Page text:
Hannah Arendt  

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Train wreck at Montparnasse (October 22, 1895) by Studio Lévy and Sons.
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Train wreck at Montparnasse (October 22, 1895) by Studio Lévy and Sons.

Hannah Arendt (October 14, 1906December 4, 1975) was a German Jewish political theorist. She studied philosophy with Martin Heidegger, with whom she embarked on a long, stormy romantic relationship that was criticized because of Heidegger's membership in the Nazi party. She is the author of the controversial The Origins of Totalitarianism.

Notable ideas include Homo faber, animal laborans, the labor–work distinction, banality of evil, vita activa and vita contemplativa, praxis as the highest level of the vita activa.

The Human Condition

The Human Condition (book)

In what is arguably her most influential work, The Human Condition (1958), Arendt distinguishes between the concepts "political" and "social", and "labor" and "work", and between various forms of action, and then explores the implications of those distinctions. Her theory of political action, corresponding to the existence of a public realm, is extensively developed in this work. Arendt argues that, while human life always evolves within societies, the social-being part of human nature, political life, has been intentionally constructed by only a few of these societies as a space for individuals to achieve freedom through the construction of a common world. These conceptual categories, which attempt to bridge the gap between ontological and sociological structures, are sharply delineated. While Arendt relegates labor and work to the realm of the "social", she favors the human condition of action as the "political" that is both existential and aesthetic.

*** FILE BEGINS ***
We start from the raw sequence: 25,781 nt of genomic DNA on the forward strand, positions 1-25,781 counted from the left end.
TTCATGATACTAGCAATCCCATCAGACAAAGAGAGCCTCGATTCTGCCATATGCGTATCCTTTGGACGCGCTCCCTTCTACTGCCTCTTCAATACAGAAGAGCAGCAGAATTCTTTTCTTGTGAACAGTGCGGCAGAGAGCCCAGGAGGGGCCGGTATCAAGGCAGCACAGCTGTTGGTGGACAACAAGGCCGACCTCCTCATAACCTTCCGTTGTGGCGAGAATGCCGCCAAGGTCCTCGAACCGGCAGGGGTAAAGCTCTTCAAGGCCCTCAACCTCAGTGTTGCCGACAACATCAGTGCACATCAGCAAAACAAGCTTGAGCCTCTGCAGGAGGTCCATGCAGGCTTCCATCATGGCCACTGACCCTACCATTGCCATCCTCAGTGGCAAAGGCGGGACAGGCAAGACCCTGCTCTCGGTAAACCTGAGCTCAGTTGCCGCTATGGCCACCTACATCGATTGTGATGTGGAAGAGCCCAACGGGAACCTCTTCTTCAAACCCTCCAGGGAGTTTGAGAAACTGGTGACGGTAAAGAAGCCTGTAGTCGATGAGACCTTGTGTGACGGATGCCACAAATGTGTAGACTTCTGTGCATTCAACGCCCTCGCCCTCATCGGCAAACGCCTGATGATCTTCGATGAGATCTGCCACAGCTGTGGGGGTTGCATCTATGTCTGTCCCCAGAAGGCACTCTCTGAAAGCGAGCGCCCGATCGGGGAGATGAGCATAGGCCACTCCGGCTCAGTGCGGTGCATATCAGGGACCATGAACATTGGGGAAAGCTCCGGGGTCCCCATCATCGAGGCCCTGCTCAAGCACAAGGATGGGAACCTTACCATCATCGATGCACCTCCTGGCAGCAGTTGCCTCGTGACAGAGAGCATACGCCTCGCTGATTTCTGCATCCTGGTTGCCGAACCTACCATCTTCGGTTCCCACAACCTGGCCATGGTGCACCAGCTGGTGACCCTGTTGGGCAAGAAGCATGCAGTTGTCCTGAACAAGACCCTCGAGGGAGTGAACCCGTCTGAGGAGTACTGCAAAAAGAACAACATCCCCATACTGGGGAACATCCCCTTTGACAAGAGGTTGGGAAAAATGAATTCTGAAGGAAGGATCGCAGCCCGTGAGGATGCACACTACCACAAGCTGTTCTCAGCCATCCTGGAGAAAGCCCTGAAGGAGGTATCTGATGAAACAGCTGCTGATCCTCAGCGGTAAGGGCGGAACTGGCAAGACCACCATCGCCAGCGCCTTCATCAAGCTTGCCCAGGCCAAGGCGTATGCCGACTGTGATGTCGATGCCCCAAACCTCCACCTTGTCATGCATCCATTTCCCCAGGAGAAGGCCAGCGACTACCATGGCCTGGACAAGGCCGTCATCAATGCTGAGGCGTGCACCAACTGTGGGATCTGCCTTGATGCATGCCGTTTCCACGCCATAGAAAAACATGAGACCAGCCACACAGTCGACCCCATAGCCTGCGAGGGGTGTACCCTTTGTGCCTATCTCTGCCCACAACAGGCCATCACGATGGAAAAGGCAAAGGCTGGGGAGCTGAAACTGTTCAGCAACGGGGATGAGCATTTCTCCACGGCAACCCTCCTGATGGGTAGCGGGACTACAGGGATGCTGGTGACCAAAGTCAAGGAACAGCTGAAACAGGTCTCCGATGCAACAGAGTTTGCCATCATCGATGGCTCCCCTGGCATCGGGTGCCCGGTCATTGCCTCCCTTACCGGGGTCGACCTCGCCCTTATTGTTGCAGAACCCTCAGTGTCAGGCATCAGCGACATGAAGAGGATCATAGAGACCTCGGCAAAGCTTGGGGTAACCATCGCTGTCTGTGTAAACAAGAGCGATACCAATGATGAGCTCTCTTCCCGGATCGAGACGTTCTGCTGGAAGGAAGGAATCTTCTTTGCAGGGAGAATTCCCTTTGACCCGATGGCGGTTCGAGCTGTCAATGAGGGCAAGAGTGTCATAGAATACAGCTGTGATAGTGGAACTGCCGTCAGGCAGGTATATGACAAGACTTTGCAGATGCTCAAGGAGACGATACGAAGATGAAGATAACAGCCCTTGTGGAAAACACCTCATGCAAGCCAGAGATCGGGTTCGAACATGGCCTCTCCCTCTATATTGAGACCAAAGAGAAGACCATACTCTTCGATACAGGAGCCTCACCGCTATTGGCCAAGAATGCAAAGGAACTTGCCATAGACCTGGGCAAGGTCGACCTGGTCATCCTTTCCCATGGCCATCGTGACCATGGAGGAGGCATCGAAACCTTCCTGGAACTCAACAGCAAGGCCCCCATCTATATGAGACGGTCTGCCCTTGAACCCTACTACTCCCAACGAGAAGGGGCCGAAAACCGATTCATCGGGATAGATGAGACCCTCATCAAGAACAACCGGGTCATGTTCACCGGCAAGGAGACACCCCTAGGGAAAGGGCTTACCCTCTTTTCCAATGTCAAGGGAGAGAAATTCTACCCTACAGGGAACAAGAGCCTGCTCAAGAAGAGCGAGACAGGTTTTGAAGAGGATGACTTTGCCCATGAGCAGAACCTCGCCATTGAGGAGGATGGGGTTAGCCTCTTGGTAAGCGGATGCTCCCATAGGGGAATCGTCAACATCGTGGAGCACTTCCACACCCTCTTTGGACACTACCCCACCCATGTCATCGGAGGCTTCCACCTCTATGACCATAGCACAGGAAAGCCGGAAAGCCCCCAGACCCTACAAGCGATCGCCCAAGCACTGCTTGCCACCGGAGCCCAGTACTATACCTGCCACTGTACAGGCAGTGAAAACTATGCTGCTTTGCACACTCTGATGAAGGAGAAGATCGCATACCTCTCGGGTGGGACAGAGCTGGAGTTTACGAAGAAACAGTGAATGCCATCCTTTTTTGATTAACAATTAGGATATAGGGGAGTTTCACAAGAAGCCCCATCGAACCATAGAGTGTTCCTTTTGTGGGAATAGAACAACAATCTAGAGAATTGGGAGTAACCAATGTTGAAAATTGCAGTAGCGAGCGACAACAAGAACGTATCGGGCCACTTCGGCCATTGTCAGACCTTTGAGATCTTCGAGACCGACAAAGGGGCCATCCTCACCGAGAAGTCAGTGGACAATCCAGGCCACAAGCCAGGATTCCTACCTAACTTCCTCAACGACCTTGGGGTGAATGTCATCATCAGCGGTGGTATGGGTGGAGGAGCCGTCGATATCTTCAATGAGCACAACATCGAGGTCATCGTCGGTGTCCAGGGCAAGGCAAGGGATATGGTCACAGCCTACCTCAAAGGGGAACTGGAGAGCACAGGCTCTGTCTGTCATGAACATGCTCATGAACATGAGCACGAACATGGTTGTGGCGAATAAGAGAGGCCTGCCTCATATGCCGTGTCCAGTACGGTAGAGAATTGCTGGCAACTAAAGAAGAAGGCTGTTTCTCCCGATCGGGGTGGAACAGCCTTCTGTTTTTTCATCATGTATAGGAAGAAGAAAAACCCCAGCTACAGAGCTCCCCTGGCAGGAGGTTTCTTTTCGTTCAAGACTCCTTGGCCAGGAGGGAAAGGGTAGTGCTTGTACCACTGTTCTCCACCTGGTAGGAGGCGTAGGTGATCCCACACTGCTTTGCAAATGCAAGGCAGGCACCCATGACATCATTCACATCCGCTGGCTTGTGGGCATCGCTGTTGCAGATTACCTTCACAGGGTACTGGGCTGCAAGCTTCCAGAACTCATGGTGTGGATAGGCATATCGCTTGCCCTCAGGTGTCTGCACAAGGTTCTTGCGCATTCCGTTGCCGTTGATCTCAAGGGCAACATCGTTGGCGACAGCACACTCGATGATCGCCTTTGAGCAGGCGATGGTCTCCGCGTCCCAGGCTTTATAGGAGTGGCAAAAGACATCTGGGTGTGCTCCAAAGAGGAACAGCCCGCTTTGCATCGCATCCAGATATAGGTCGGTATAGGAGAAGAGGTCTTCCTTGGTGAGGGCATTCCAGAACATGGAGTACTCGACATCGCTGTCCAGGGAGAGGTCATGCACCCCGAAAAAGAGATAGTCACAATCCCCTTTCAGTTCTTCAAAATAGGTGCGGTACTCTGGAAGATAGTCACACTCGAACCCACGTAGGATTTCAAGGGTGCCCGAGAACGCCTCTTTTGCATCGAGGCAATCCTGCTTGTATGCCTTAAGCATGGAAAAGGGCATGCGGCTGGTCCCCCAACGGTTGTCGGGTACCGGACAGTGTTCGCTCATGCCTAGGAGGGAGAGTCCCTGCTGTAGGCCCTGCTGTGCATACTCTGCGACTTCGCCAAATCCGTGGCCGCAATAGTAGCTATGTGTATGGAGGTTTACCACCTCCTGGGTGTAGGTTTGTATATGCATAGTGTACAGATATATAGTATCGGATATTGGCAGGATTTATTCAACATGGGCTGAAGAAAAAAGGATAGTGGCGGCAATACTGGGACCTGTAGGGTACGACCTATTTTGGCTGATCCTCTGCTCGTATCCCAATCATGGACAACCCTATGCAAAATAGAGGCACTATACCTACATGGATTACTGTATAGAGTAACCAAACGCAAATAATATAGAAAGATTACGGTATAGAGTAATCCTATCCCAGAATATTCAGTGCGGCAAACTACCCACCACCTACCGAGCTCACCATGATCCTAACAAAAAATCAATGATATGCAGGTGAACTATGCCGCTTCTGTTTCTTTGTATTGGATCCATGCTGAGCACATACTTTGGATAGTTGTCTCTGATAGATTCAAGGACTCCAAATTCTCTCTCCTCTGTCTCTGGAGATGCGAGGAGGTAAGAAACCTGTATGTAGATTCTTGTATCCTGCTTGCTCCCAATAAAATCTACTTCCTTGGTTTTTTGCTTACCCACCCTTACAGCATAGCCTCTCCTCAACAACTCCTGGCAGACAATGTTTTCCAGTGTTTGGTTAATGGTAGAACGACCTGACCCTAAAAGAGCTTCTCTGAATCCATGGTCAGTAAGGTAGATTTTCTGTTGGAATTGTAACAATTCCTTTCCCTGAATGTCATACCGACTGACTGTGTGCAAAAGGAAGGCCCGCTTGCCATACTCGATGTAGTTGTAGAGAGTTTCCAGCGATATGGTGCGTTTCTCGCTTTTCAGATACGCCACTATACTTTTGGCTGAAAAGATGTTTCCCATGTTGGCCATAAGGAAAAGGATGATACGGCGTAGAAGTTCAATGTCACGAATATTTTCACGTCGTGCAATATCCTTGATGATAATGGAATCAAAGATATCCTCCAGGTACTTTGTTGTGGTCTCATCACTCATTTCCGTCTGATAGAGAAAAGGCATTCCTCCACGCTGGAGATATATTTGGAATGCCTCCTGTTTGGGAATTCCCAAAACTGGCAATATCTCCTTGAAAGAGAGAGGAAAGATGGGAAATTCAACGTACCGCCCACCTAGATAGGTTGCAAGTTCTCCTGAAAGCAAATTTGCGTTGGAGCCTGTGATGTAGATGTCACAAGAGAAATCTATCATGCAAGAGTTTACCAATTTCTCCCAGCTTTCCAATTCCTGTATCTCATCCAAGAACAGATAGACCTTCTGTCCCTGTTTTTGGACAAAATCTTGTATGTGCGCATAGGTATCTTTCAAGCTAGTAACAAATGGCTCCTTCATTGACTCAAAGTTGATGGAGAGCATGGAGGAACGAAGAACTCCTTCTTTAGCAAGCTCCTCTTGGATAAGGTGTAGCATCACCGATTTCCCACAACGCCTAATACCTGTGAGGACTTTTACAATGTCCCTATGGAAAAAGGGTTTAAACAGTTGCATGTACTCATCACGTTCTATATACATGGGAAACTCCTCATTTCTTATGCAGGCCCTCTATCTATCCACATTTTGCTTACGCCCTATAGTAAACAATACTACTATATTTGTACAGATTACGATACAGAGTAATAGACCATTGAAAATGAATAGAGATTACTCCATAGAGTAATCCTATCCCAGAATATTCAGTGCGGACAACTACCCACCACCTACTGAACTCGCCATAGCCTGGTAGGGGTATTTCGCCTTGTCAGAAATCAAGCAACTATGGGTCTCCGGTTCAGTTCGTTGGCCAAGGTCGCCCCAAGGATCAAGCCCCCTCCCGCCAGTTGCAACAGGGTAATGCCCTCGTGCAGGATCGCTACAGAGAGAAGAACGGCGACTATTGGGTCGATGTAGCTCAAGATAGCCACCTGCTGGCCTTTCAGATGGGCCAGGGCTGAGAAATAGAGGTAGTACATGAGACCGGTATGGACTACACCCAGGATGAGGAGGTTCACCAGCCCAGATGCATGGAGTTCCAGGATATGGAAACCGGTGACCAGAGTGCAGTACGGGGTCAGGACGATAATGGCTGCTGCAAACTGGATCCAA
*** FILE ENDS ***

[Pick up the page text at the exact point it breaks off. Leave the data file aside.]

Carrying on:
See also




Unless indicated otherwise, the text in this article is either based on Wikipedia article "Hannah Arendt" or another language Wikipedia page thereof used under the terms of the GNU Free Documentation License; or on original research by Jahsonic and friends. See Art and Popular Culture's copyright notice.

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